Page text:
2 F2 4.420.05 93.4 90.37760.5540
3 F3 7.480.30 85.9 83.92020.4324
4 F4 6.510.45 88.28 82.51480.5384
5 F5 4.030.20 94 90.12020.5612
6 F6 3.490.17 94.9 92.61800.90785
7 F7 5.990.61 93.11 82.96700.9047
8 F8 5.650.29 90.8 86.56800.3878
9 F9 5.020.08 85.67 89.67340.3534
10 F10 4.090.18 87.33 88.32661.1113
11 F11 6.250.32 81.6 80.19680.6965
12 F12 5.740.44 83.2 83.49780.7549

Fig 2: Mean particle size of niosomes

Vesicle shape of niosomes

It was found that all 12 formulations has excellent morphology and spherical in structure. Which indicates that the formation of niosomes. Photographs are shown in the figure 

Entrapment efficiency(EE%)

Fig 3 : SEM Photograph of loratadineniosomes

The entrapment efficiency of 12 formulations was shown in the table 2.It was found to be in the range of 80-96 % . Higher entrapment efficiency of the vesicles of span 60 is predictable because of its higher alkyl chain length. The entrapment efficiency was found to be higher with the formulation no. The niosomal formulations having high surfactant concentration (F2, F6 and F10) have the higher entrapment efficiency which might be due to the high fluidity of the vesicles. F6 (94.9%), which shows higher entrapment of loratadine. It reveals that the HLB value of surfactant plays an important role in entrapment efficiency. As HLB value of surfactants increasing, the encapsulation efficiency also found to be increasing. But the variation in gel-liquid transition temperature may affect the entrapment efficiency of span 20.The order of entrapment efficiency was span 60 > span 20 > span 80. It was also observed that very high cholesterol content (F3, F11) had a lowering effect on drug entrapment in the vesicles (85.9 %, 81.6%). This could be due to the fact that cholesterol beyond a certain level started disrupting the regular bi-layered structure leading to loss of drug entrapment.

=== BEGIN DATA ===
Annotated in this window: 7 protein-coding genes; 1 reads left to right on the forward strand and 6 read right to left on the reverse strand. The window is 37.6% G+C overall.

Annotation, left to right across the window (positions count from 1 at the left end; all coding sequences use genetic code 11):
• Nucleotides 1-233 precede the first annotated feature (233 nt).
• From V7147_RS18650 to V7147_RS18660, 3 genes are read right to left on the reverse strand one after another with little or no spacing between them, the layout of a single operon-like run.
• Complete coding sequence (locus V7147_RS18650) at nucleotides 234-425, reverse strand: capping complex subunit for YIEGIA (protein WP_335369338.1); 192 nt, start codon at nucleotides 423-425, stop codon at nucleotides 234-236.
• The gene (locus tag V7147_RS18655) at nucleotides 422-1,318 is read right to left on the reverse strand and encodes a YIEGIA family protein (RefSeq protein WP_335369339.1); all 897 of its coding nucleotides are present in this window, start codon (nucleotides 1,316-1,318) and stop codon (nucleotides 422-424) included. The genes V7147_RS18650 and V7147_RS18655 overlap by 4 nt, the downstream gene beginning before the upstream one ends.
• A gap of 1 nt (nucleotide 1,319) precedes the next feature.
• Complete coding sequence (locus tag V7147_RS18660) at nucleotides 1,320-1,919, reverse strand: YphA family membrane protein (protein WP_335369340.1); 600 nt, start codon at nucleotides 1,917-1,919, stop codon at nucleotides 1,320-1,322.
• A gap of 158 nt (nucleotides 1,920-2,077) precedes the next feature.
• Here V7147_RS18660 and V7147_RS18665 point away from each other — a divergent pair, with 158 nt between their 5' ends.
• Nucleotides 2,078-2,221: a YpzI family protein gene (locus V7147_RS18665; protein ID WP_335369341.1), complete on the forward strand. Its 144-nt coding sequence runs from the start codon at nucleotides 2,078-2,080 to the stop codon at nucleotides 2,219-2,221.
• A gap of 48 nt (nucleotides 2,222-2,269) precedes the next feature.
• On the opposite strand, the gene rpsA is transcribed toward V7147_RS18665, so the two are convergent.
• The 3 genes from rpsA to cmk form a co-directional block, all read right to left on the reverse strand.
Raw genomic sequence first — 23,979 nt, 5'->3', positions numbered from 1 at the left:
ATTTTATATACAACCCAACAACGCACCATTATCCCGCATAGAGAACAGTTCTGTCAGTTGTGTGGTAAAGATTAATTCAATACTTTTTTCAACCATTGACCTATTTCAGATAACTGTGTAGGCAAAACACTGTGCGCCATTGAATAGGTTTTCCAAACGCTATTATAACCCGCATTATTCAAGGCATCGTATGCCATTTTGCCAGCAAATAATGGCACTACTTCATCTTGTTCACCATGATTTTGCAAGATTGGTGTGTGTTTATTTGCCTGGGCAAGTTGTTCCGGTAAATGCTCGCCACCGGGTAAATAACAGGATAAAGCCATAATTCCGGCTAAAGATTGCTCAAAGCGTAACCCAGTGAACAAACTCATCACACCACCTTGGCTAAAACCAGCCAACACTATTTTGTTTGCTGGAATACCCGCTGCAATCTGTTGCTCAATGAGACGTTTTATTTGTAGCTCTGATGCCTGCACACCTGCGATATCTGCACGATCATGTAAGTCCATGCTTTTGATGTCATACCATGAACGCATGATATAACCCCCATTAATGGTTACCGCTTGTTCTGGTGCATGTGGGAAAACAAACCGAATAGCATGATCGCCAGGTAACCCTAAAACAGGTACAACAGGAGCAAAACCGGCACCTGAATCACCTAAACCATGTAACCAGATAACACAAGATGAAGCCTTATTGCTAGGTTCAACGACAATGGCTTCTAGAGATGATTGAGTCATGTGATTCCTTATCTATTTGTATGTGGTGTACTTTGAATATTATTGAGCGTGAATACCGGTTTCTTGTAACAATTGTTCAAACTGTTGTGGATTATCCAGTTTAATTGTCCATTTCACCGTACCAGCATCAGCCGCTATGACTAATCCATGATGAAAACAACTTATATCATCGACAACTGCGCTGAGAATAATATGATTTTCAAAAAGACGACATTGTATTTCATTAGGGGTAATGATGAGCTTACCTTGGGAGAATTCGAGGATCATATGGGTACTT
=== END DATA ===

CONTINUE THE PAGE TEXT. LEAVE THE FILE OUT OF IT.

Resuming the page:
In-vitro drug release

The release study was conducted for all the 12 formulations, which is shown in the table 2 and figure. The formulations were found to have provided approximately 90% release within a period of 12 hours. The formulations which had high cholesterol ratio (F3, F7, F11) were found to reduced drug release. The slower release of drug from multilamellar vesicles may be attributed to the fact that multilamellar vesicles consist of several concentric spheres of bilayer separated by aqueous compartment. The three formulations F2, F6, and F9 were found to give a cumulative release of 90.37 %, 92.61 % and 89.67 % respectively over a period of 12 hrs, which indicating that the surfactant content increasing the drug release of BCS class II drug. From the 12 formulations, formulation F6 showed highest drug release, which was prepared by using span 60.Optimum HLB value also playing an important role in the drug release.

Fig 4:In-vitro release profile of niosomes formulated using span 20

Fig 5: In-vitro release profile of niosomes formulated using span 60

Fig 6:In-vitro release profile of niosomes formulated using span 80


To conclude, the findings of the present investigation was an evidence that, the non-ionic surfactants and cholesterol was affecting the BCS class II drug loaded niosomes in different ways. Niosomes formulated using span 60 have shown the best drug release profile, smallest vesicle size, and entrapment efficiency.The optimum HLB value of the surfactant span 60 made this formulation better than others. The surfactant content increasing entrapment efficiency and in-vitro drug release. In the same time, cholesterol content was decreasing entrapment efficiency and drug release of loratadine loaded niosomes. Finally, it can be concluded that the surfactants and cholesterol plays an important role upon the lipophilic drug loaded niosomes.


The author expresses sincere thanks to the Kerala University of Health Sciences, management, and principal of Rajiv Gandhi Institute of Pharmacy for providing a platform for the research work. We also thank Caplin.laboratories.Ltd Tamilnadu for providing gift samples for this work